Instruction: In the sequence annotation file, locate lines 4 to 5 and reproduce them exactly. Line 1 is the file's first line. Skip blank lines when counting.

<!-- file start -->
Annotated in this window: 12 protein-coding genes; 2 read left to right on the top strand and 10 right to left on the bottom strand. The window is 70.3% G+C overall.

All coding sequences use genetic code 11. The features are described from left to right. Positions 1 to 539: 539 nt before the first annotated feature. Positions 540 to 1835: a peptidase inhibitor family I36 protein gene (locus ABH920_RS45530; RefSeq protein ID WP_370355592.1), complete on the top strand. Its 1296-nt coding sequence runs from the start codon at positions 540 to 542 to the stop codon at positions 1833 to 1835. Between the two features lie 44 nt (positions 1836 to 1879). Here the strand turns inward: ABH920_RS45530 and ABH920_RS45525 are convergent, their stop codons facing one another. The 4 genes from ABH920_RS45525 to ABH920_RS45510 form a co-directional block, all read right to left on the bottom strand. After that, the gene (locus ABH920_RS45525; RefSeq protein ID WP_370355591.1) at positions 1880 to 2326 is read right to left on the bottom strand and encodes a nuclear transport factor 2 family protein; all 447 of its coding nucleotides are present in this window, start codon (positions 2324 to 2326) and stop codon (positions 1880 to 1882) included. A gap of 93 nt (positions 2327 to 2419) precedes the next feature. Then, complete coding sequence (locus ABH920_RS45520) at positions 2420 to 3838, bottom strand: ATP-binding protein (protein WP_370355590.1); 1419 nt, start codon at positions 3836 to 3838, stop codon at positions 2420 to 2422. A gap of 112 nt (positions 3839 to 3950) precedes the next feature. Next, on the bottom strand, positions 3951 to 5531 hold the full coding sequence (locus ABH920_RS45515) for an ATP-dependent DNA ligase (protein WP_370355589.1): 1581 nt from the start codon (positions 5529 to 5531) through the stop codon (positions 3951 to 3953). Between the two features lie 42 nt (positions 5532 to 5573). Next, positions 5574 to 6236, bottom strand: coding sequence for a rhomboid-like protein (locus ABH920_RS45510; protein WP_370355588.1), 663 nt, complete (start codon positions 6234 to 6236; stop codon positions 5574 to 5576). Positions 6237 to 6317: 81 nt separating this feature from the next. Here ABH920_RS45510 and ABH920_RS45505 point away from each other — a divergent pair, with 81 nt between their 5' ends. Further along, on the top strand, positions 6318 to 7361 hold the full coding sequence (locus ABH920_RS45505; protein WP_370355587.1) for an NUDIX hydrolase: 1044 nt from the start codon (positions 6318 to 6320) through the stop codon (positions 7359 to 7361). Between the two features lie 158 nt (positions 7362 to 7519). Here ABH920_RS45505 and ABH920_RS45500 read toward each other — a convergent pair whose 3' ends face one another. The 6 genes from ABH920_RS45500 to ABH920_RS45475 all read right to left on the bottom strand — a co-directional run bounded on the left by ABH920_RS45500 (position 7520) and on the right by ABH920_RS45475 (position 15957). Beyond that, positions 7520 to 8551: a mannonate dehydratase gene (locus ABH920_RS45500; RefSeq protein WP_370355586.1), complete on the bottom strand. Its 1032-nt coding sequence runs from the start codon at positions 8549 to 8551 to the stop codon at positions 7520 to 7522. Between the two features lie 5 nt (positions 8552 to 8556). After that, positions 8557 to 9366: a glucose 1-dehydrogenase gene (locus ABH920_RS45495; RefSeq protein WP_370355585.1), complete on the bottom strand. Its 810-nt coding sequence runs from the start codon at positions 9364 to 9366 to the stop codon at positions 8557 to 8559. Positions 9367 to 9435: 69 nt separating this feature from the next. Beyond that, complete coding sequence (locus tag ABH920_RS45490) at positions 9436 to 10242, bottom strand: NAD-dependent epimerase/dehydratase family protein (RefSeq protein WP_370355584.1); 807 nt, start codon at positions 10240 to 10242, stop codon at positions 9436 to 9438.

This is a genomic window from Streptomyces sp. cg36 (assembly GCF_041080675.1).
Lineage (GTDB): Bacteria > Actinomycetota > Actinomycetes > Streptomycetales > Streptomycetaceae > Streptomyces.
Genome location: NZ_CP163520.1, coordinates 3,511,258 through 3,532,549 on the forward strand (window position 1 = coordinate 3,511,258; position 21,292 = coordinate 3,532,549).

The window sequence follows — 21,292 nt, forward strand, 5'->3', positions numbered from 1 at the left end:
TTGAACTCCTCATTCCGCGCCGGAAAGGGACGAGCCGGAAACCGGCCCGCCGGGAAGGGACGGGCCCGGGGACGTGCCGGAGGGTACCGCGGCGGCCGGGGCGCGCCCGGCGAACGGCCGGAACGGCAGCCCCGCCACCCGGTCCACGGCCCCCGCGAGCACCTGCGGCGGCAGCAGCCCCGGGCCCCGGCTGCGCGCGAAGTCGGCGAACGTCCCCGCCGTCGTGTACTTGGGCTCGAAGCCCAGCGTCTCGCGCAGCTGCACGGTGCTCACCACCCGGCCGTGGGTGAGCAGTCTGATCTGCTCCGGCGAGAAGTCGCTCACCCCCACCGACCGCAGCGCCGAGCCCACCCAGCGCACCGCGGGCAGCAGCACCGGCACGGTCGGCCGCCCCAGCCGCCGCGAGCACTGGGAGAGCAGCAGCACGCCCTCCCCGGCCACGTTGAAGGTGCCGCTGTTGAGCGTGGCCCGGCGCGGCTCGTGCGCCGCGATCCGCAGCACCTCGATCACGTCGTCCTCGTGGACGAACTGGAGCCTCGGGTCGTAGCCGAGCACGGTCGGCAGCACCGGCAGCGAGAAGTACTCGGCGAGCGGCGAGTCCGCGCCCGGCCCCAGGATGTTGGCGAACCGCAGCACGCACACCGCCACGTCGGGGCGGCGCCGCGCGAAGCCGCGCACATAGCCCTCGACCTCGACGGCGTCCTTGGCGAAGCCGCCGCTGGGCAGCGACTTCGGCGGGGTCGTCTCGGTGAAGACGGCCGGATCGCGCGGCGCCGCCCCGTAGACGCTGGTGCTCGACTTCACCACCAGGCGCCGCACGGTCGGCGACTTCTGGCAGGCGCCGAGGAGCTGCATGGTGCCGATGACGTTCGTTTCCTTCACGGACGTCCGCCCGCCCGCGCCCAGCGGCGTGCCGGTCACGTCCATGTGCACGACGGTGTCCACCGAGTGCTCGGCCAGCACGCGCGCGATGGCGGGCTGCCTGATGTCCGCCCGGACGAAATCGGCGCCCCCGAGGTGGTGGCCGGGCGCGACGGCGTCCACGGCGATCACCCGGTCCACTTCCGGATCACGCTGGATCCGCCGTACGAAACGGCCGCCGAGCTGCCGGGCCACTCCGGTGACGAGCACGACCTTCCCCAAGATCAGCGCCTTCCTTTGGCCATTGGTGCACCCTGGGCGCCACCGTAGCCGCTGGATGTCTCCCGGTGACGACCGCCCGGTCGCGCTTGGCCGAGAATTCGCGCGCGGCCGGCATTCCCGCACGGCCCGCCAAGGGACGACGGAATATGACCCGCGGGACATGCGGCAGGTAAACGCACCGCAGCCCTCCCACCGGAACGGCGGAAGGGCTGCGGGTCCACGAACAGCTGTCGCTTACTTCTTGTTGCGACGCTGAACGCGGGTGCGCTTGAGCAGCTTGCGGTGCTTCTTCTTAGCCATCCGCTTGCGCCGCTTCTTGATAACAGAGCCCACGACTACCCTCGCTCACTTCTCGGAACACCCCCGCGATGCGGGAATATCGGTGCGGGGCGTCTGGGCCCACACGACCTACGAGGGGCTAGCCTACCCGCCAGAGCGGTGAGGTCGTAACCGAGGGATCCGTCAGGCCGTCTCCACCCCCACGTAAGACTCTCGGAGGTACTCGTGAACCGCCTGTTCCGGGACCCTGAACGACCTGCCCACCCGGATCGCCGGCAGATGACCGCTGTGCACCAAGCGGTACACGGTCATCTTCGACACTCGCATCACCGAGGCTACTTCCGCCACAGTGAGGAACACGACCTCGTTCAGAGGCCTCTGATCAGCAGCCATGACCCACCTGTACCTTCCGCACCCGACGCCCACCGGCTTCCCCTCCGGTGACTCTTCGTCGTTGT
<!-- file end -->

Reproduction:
Lineage (GTDB): Bacteria > Actinomycetota > Actinomycetes > Streptomycetales > Streptomycetaceae > Streptomyces.
Genome location: NZ_CP163520.1, coordinates 3,511,258 through 3,532,549 on the forward strand (window position 1 = coordinate 3,511,258; position 21,292 = coordinate 3,532,549).